- The Trigger-Response recreates the past. When you run, freeze or attack, you end up recreating and therefore, re-enforcing the past. You freeze and people think you are cold and stonewalling. If you run, nothing will last. And, if you rage in response to being triggered, you are doing what was done to you. People will withdraw or be injured; not a good outcome.
- Good therapy also helps you to rediscover your strengths. We are not just damaged creatures, but also living beings with power and talents. Many people discover strength they never knew they had in treatment. This, in turn, gives you more motivation to overcome the trauma of your youth. With competent psychotherapy, you may be able to gain the strength to deal with being triggered, without harming others — or yourself. Happiness is that important.
- Alternative treatments like EMDR, Somatic Experiencing, and DBT may help as well. These treatments help with muting the triggers that are neurologically embedded in your brain. Remember that the fight, flight and freeze response has an evolutionary purpose. It protects the organism from dangerous situations. You may need specialized expertise to overcome this programming.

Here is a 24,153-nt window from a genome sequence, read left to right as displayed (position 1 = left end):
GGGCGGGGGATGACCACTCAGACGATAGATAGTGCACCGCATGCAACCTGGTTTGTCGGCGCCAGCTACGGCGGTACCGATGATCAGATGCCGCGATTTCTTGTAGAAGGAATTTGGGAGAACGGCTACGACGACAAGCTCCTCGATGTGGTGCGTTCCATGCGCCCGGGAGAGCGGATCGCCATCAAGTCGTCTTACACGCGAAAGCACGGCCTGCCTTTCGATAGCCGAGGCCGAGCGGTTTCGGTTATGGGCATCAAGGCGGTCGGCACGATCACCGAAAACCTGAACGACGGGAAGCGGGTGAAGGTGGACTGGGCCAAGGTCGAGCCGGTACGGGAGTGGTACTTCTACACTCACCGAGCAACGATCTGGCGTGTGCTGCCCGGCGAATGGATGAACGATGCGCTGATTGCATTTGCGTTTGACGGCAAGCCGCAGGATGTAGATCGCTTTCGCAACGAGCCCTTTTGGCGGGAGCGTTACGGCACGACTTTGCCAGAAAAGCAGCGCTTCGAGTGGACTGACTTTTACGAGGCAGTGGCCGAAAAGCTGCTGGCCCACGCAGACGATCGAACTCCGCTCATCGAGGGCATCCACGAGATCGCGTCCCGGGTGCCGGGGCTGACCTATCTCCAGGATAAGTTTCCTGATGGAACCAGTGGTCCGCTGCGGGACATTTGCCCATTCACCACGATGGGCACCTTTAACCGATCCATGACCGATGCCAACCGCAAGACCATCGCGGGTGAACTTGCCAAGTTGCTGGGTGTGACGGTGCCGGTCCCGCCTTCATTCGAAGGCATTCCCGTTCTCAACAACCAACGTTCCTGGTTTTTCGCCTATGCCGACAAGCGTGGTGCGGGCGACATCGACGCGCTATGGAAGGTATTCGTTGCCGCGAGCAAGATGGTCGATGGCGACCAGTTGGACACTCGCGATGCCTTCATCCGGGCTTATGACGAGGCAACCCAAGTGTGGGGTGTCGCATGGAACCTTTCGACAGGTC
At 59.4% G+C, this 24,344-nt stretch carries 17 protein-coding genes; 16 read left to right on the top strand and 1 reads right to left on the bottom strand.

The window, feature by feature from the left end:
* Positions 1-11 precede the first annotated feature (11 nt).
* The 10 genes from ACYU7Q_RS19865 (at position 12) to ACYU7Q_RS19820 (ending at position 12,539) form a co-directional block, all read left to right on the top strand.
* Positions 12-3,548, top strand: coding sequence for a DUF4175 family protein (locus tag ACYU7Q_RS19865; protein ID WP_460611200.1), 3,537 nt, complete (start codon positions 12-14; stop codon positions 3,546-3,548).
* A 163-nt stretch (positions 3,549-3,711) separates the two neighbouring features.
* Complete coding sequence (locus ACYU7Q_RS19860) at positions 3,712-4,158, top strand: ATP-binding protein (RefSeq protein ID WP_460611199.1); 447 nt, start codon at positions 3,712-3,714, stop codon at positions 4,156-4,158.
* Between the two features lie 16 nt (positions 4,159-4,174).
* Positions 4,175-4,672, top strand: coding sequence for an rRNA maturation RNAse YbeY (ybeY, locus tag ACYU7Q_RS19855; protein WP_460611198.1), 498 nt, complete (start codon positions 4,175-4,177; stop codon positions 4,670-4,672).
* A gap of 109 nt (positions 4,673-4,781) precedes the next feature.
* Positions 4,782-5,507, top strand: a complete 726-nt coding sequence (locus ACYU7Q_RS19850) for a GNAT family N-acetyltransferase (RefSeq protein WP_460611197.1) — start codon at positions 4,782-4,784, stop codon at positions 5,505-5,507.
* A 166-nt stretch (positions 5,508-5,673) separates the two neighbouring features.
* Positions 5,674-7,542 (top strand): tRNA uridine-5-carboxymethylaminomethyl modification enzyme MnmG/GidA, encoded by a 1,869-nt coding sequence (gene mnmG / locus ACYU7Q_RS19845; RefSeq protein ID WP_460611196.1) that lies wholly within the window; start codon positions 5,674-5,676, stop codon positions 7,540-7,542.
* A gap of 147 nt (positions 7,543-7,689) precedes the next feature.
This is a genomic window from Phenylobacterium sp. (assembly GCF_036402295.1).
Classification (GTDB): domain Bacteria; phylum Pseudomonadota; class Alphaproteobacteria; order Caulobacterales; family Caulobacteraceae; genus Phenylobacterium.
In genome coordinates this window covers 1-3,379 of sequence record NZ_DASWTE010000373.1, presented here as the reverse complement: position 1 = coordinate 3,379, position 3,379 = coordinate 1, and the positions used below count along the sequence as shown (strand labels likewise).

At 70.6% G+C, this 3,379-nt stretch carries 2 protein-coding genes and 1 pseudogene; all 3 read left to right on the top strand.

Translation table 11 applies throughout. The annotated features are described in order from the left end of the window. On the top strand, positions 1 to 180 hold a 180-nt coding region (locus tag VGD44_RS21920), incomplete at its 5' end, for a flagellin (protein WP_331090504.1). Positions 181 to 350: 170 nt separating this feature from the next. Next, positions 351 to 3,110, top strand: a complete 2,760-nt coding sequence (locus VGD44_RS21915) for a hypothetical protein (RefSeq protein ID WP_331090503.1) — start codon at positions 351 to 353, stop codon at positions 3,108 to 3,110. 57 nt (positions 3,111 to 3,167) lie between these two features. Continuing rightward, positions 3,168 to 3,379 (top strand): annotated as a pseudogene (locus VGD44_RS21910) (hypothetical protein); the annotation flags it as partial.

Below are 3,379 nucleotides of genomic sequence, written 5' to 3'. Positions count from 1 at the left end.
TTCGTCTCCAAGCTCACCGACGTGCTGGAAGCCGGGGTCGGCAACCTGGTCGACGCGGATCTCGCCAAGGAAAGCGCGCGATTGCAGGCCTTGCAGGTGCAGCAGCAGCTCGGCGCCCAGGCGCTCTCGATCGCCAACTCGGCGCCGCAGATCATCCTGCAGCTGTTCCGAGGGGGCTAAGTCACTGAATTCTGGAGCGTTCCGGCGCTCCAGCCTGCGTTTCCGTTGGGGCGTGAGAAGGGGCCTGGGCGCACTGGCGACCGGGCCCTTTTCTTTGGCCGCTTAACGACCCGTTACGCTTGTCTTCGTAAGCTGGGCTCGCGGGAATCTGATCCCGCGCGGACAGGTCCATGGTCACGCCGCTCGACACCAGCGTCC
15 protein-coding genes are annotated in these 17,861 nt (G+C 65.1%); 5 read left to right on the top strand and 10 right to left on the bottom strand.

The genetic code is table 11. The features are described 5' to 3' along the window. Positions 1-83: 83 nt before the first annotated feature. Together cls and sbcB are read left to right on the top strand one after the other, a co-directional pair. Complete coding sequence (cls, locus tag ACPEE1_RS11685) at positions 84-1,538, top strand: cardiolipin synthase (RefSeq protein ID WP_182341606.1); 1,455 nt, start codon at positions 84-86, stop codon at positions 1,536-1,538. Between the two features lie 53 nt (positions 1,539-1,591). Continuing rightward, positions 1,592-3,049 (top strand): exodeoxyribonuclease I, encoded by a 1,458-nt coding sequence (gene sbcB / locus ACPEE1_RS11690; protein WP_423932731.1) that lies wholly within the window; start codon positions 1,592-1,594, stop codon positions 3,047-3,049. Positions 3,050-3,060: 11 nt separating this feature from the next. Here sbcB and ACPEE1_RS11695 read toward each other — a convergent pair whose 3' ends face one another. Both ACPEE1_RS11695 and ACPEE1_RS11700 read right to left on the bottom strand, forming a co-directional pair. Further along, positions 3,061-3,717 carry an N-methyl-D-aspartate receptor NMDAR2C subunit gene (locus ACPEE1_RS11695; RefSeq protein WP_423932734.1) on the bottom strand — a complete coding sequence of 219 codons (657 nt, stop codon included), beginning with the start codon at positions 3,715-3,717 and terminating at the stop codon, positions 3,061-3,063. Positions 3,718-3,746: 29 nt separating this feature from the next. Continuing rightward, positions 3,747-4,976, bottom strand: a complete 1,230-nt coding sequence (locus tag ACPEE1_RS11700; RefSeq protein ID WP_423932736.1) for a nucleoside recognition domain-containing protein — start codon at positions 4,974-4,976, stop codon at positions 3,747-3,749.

- Often trauma is found alongside other psychiatric disorders like anxiety or depression. Intelligent use of psychiatric medications can reduce the trigger-response effect and give you an opportunity to create a future response that is not dictated by your past.
- Spirituality can be invaluable. No one can tell you how to be spiritual, but for many, some form of faith can truly detoxify. (As long as you are not in a faith that makes you more anxious and burdened.) People may have hurt you, but a new life is yours for the taking. Look up at the stars. Smell the fresh air. Sense the opportunity in every moment. And, know that you are part of something larger than you. It settles the soul.
The Power of Letting Go
Often, we don’t think about the ways that people who are dead still impact us, even though they are not here. Your mom or dad may be gone, but their hurt remains. And, you have the choice to live a better life despite what happened to you.
Eugene O’Neill opened the door. The past does affect the present — and the future.
But, contemporary psychology opens the door wider. You can be free from your past.
It starts with consciousness. Then, the journey is up to you.